Tuesday, August 10, 2010

Changing Lives Through Our Partners in Gulu, Uganda

Over the past few months, one word has come to mind: Impact. Everywhere I look I see the impact of the work God is doing through Sweet Sleep, the impact Sweet Sleep is able to make, thanks to you. The love, hope and beds we’re providing are making a life-changing physical, spiritual, emotional and eternal impact!

One specific example of our impact was shared with me in Uganda by the field manager of World Vision’s “Uganda Children of War Programme.” She had visited a teenage boy who had been rescued from Joseph Kony’s LRA army and was receiving treatment in the hospital. She saw a Sweet Sleep Bible in English next to the boy’s head near his pillow. Generally, we give Bibles to the children in their language however, there were not enough Bibles in print in this region and so we have had to place an order which will be filled this month. World Vision chose to go ahead and give our English Bibles to those who would be learning English.

While all of the children we meet, and all of the projects Sweet Sleep is a part of, truly move me and touch my heart, there is something incredibly special about the children in northern Uganda. These boys and girls have seen and witnessed such atrocities, being forced to kill their parents, being left alone, abandoned – orphaned. Their need is great and urgent because the government is closing the IDP camps that 1 million people call home, 750,000 of those children in child-headed households. The simple huts they’ve called home for many years in the camps are now being bulldozed and it’s time for these sweet children to finally find their new life in their, now safe, home villages.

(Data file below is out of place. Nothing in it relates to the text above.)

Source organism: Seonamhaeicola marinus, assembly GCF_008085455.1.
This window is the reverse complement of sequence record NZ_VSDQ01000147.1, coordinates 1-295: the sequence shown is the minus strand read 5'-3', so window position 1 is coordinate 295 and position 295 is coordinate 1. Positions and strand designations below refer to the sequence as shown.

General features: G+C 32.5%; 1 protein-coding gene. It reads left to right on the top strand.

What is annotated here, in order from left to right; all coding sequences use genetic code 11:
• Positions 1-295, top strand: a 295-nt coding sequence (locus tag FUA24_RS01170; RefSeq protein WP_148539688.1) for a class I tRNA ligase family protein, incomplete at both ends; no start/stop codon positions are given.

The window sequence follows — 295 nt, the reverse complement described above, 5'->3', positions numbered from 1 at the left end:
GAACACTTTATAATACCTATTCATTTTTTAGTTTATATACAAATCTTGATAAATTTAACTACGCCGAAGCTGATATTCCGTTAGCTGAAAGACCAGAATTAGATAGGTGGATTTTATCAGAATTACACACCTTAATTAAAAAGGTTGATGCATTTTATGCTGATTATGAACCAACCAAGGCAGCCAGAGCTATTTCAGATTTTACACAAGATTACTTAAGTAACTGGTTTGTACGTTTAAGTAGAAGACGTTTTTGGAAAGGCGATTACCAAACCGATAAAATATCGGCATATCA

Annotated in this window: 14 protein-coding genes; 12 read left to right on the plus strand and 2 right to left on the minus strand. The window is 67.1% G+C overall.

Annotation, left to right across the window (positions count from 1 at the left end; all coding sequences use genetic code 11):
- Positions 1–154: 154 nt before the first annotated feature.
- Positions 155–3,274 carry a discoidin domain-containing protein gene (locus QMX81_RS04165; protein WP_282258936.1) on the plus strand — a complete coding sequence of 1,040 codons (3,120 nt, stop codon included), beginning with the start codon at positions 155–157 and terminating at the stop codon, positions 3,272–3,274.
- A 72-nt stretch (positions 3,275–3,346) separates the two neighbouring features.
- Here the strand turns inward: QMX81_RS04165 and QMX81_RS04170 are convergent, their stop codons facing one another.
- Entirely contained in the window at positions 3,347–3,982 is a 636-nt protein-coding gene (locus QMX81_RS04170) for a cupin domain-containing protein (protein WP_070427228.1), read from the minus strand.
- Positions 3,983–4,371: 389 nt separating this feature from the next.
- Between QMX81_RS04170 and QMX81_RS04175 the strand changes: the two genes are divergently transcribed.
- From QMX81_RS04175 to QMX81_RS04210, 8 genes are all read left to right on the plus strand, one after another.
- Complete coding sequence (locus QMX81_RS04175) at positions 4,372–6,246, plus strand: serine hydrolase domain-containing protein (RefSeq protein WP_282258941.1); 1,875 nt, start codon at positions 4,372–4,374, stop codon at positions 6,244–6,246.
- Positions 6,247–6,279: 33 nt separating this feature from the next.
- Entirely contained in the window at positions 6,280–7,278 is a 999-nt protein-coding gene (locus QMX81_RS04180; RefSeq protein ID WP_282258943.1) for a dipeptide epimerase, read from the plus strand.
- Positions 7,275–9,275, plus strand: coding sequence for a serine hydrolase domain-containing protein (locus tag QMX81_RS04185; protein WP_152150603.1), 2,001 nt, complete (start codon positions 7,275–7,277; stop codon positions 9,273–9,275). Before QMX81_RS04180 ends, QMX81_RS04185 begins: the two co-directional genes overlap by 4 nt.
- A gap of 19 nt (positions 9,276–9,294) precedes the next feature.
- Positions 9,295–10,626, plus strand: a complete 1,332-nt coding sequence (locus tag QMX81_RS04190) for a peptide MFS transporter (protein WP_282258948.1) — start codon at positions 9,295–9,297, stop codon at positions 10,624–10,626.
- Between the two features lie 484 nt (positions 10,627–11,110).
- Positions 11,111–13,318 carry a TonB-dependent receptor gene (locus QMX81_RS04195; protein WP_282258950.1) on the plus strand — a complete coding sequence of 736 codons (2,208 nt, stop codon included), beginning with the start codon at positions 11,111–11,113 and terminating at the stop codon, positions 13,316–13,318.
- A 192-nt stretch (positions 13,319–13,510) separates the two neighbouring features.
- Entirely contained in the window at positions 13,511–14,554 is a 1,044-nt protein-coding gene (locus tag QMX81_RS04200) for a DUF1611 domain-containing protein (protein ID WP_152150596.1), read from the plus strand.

Sweet Sleep is partnering with World Vision, the American Refugee Committee (ARC) and Uganda’s Child Probation Office (the governmental office in charge of overseeing the care of all the children in the North) to provide beds, bedding, mosquito nets and Bibles to these children to help them settle into their new homes. If their homes were destroyed in the war, our partners are rebuilding their huts. If they have a home and some family left in their old village, our partners ensure that their re-entry is safe and healthy.

During my latest trip to Gulu I was able to be a part of one of our bedding distributions. Children walked miles and miles and waited up to 8 eight hours to receive their beds. The director of ARC shared with us that they were having a hard time getting the children to move from their shelters in the camps. However, once they heard and are now seeing that they will be receiving a Sweet Sleep bed, the number of families they’ve been able to reintegrate has risen dramatically. The reason? The children say they could have never imagined owning their very own bed, mosquito net or Bible. Can you imagine? Sleeping on the ground every night – not having a place to pray, to dream or sleep sweetly – not being able to fathom having your own healthy, comfortable place to sleep…